Donald Trump received more than 70 million votes in the 2020 election for President of the United States, but can he get the votes he needs from inside the jury box?
That’s the question that now looms large over the GOP and the country, and most acutely over Trump, who is likely to face at least one jury if not more as the target of four separate criminal indictments.
Considering the question for Lawfare, the Yale-trained lawyer and legal journalist Roger Parloff makes a distinction between the average voter and jurists who hear specific evidence and are charged with determining — in a binary yes or no — whether crimes have been committed.
The voter acts on various triggers: emotion, historical party loyalty, a distaste for the alternative, peer group persuasion, and more. They are accustomed to puffery and bravado in political rhetoric and they don’t take hyperbolic claims too seriously, including boasts that frequently bear only a distant relation to the facts.
The jurist, on the other hand, is a different animal, as Parloff describes it. Juries are focused, tend to act responsibly, and bring their personal histories — often of being shortchanged or lied to — with them into their duties as adjudicators.
Accordingly, it won’t matter much, Parloff contends, whether or not Trump really believed the 2020 election was stolen — if there is no evidence to support the belief, as numerous court decisions have determined, then a jury will have little difficulty calling the assertion a lie. People who believe their own lies don’t get a special pass from everyday citizens, in cases like this (see: Holmes, Elizabeth). When it comes to white-collar crime especially, juries don’t easily buy the ignorance is bliss defense.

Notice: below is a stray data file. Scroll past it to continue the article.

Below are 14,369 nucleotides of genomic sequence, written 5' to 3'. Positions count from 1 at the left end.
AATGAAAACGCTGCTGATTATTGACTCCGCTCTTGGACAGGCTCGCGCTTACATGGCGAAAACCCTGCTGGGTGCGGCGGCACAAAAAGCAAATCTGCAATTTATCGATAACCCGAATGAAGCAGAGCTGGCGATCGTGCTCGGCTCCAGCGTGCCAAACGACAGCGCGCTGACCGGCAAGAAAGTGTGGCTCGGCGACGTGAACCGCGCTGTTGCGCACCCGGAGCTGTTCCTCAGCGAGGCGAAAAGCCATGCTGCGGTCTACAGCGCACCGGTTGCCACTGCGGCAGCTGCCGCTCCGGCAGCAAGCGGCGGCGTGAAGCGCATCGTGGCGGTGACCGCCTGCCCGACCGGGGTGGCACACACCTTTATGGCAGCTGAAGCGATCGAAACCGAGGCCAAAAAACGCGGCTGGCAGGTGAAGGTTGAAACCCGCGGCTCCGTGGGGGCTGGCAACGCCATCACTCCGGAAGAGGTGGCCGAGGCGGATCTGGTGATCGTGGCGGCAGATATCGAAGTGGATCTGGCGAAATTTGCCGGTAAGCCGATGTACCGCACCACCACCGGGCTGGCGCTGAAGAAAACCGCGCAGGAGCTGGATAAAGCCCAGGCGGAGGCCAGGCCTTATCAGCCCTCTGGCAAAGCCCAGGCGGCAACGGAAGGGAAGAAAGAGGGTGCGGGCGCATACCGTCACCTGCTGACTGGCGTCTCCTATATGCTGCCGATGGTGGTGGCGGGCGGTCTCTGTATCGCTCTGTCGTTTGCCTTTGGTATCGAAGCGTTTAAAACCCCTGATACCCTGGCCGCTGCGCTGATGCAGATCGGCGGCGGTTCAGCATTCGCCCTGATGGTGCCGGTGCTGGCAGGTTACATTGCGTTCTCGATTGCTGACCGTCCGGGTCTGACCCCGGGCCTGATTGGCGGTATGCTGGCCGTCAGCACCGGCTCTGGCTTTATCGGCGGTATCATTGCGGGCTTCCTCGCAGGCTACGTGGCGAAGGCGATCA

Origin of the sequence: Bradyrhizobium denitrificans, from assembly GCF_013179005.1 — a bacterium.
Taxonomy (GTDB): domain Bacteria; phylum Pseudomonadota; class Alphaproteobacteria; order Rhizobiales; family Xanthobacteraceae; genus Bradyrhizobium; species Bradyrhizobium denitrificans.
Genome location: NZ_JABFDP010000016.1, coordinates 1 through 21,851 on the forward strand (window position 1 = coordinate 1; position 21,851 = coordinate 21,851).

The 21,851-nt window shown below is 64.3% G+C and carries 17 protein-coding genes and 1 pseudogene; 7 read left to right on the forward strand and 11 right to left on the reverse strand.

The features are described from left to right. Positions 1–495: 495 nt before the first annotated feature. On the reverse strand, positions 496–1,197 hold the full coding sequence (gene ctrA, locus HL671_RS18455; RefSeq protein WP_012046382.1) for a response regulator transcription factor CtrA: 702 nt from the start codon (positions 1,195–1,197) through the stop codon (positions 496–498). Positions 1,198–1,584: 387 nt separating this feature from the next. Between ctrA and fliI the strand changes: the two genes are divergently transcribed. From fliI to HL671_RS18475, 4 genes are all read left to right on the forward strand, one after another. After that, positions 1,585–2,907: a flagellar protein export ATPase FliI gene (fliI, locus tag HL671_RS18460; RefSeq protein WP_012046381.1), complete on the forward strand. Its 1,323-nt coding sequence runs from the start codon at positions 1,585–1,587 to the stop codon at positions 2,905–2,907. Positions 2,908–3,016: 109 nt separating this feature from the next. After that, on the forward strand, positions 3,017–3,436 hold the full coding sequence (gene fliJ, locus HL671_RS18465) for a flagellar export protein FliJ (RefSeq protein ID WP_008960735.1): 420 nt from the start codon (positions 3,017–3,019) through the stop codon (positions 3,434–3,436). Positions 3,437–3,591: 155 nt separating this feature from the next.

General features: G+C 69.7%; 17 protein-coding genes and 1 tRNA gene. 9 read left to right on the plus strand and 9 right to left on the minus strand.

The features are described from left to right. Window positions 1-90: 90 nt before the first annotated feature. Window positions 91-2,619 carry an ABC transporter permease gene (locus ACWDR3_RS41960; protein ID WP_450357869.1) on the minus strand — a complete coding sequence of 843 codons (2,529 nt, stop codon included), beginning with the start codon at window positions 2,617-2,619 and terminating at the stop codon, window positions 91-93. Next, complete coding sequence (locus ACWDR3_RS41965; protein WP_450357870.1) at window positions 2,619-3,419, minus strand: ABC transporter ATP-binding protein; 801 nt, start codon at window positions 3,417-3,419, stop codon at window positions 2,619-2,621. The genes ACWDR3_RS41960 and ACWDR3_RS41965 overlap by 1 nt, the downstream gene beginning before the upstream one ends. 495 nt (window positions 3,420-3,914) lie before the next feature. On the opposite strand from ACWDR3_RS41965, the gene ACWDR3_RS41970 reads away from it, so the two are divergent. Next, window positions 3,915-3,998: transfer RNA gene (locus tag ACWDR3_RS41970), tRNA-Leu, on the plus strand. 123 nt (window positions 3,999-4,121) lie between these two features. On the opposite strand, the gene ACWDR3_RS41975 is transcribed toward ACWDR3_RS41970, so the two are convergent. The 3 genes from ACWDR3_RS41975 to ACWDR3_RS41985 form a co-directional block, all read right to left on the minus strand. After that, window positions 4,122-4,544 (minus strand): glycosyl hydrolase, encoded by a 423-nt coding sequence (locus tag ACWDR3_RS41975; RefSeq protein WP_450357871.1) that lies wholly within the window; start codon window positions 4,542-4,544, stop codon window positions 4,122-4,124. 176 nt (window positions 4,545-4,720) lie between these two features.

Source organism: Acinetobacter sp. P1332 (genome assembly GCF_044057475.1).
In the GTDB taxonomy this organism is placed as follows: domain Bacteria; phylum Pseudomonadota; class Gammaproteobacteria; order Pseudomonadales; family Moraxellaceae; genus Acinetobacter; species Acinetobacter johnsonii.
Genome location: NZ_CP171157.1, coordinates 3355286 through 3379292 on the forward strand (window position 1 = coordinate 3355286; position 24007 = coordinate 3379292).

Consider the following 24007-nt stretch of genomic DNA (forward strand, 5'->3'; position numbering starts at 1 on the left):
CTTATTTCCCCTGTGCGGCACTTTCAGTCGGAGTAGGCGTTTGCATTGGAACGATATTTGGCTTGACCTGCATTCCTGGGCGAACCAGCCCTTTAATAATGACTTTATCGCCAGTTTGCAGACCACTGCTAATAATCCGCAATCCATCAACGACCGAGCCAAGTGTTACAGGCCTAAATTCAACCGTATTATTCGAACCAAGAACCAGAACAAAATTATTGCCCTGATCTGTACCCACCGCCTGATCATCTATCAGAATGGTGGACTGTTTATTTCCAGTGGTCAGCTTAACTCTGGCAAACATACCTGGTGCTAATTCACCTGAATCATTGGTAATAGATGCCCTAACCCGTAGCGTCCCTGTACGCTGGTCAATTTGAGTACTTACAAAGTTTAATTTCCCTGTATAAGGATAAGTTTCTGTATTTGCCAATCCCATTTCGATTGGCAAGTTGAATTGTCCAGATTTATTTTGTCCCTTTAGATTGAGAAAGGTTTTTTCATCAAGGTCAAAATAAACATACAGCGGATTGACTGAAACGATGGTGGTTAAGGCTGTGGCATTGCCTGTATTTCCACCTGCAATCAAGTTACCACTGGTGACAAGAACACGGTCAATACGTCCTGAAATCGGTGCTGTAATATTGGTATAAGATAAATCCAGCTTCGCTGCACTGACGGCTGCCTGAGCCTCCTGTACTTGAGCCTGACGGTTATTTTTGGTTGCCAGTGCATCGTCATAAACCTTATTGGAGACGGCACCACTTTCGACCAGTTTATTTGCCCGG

“Juries have no trouble convicting such people. When confronted with individuals who relentlessly and pervasively make false statements, jurors usually conclude that they are liars. Jurors get lying. They’ve met liars in their lives. They’ve been burned by them. They don’t like them.”Roger Parloff, Yale-trained lawyer
Agreeing with Parloff, but phrasing it as SNL-style satire, former Senator Al Franken says: “All Trump has to do is a convince a jury that he believed he won: IE, he believed that 61 judges, his campaign team, his DOJ, the WH counsel, and every other credible advisor was wrong…”
All Trump has to do is a convince a jury that he believed he won: IE, he believed that 61 judges, his campaign team, his DOJ, the WH counsel, and every other credible advisor was wrong, and instead believed Sydney Powell was right. And that he should be President.…— Al Franken (@alfranken) August 18, 2023
But what Trump believed may not matter to a jury technically either. In the cases brought against Trump, as Special Counsel Jack Smith has emphasized, the evidence addresses what Trump did — his “conduct” — not what he thought as he did it. What Trump believed at the time he took his allegedly illegal actions isn’t something that prosecutors therefore need to prove.
One commenter, addressing this point, writes: “It doesn’t matter what he believed, he’s being charged for the things he DID. I can genuinely believe that a bank owes me money but if I break the law by trying to break into the bank then I’m still guilty no matter what I thought was true.”